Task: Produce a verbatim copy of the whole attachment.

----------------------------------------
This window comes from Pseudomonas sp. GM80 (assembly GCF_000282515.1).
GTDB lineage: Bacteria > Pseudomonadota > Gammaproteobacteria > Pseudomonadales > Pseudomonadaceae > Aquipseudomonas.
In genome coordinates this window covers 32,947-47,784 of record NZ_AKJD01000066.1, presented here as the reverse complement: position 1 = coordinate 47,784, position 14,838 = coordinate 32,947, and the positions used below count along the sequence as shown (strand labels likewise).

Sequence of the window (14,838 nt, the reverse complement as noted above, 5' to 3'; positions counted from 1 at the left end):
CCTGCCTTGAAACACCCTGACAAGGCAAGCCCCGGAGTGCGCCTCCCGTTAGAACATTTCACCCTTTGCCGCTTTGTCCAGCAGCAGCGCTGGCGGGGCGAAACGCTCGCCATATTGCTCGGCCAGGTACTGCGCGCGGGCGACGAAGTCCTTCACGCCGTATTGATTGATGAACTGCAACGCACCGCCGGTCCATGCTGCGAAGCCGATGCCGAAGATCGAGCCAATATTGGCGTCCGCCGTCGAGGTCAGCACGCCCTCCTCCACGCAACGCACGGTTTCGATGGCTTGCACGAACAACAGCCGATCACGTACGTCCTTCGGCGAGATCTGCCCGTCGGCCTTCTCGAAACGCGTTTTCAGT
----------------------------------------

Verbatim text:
This window comes from Pseudomonas sp. GM80 (assembly GCF_000282515.1).
GTDB lineage: Bacteria > Pseudomonadota > Gammaproteobacteria > Pseudomonadales > Pseudomonadaceae > Aquipseudomonas.
In genome coordinates this window covers 32,947-47,784 of record NZ_AKJD01000066.1, presented here as the reverse complement: position 1 = coordinate 47,784, position 14,838 = coordinate 32,947, and the positions used below count along the sequence as shown (strand labels likewise).

Sequence of the window (14,838 nt, the reverse complement as noted above, 5' to 3'; positions counted from 1 at the left end):
CCTGCCTTGAAACACCCTGACAAGGCAAGCCCCGGAGTGCGCCTCCCGTTAGAACATTTCACCCTTTGCCGCTTTGTCCAGCAGCAGCGCTGGCGGGGCGAAACGCTCGCCATATTGCTCGGCCAGGTACTGCGCGCGGGCGACGAAGTCCTTCACGCCGTATTGATTGATGAACTGCAACGCACCGCCGGTCCATGCTGCGAAGCCGATGCCGAAGATCGAGCCAATATTGGCGTCCGCCGTCGAGGTCAGCACGCCCTCCTCCACGCAACGCACGGTTTCGATGGCTTGCACGAACAACAGCCGATCACGTACGTCCTTCGGCGAGATCTGCCCGTCGGCCTTCTCGAAACGCGTTTTCAGT